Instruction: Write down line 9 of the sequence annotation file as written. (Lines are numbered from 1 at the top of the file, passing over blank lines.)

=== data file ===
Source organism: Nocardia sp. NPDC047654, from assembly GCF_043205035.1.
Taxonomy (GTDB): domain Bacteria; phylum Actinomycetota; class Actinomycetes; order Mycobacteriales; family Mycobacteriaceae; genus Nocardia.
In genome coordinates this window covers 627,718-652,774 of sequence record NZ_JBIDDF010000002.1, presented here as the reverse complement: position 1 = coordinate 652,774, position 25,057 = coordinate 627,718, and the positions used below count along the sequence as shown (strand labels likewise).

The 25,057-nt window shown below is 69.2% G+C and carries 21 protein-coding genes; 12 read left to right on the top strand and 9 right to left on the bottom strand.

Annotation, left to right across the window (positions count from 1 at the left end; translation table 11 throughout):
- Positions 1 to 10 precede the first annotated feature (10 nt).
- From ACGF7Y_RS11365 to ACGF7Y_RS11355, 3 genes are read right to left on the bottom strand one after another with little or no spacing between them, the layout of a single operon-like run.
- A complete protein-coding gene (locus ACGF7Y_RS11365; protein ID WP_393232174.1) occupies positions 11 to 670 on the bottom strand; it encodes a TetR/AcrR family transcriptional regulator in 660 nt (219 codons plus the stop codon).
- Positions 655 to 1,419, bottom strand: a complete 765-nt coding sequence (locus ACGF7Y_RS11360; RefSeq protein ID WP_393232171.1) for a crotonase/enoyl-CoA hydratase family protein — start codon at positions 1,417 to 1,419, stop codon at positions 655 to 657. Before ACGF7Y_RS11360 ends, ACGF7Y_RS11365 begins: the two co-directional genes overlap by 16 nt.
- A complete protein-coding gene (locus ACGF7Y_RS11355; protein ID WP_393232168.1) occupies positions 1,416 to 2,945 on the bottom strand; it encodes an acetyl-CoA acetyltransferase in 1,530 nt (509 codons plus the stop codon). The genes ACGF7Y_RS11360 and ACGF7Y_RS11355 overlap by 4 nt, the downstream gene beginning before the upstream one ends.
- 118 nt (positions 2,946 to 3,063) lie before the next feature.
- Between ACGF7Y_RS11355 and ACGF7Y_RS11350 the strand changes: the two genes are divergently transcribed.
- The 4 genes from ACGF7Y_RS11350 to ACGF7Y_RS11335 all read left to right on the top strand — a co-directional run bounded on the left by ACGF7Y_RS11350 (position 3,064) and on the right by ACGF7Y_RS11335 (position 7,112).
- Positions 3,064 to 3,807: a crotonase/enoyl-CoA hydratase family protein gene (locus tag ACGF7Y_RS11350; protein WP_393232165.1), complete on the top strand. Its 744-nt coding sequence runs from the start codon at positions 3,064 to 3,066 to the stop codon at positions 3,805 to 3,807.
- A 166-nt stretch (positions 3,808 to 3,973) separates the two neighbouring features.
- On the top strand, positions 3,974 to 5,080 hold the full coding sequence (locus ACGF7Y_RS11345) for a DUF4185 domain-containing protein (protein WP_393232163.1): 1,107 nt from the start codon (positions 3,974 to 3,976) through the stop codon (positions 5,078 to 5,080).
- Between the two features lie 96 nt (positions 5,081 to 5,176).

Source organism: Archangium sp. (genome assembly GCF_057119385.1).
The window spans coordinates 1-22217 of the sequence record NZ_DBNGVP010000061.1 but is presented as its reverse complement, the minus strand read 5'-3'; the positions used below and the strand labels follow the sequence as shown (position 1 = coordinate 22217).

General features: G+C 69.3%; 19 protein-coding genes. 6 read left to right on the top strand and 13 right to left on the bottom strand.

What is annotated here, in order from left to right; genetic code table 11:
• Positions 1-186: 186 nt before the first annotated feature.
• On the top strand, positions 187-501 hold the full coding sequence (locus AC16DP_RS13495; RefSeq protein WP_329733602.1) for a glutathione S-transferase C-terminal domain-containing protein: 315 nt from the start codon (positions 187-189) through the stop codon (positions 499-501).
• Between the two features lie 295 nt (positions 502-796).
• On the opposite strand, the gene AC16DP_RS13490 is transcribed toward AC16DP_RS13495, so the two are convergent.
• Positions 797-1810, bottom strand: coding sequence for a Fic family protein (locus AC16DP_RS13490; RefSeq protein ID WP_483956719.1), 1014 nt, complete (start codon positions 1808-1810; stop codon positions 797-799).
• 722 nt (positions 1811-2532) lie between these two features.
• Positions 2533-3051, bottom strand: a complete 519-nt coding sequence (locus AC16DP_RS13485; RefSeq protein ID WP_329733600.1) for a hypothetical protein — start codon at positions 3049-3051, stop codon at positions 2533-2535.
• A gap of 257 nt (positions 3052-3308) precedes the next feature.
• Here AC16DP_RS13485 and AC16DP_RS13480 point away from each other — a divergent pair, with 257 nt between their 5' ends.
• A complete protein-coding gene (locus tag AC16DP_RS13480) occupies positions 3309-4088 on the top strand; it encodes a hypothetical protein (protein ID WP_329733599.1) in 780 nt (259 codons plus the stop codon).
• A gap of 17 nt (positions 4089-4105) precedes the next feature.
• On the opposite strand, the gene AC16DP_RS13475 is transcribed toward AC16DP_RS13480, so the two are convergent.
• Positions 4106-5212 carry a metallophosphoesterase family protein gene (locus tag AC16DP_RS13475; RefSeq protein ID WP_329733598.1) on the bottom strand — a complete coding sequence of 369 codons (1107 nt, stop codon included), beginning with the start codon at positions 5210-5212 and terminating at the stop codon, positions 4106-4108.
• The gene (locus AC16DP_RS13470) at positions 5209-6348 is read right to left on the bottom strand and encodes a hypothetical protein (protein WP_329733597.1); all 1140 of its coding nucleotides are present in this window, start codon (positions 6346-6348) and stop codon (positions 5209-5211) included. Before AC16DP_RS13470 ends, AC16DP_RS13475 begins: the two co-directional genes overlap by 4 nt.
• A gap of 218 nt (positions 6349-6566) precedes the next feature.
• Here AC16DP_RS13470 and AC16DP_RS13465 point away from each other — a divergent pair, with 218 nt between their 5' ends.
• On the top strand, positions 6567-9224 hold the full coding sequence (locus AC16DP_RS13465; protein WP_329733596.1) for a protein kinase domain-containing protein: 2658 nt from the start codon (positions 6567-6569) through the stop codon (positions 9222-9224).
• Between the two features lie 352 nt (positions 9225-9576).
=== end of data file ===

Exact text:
- Positions 655 to 1,419, bottom strand: a complete 765-nt coding sequence (locus ACGF7Y_RS11360; RefSeq protein ID WP_393232171.1) for a crotonase/enoyl-CoA hydratase family protein — start codon at positions 1,417 to 1,419, stop codon at positions 655 to 657. Before ACGF7Y_RS11360 ends, ACGF7Y_RS11365 begins: the two co-directional genes overlap by 16 nt.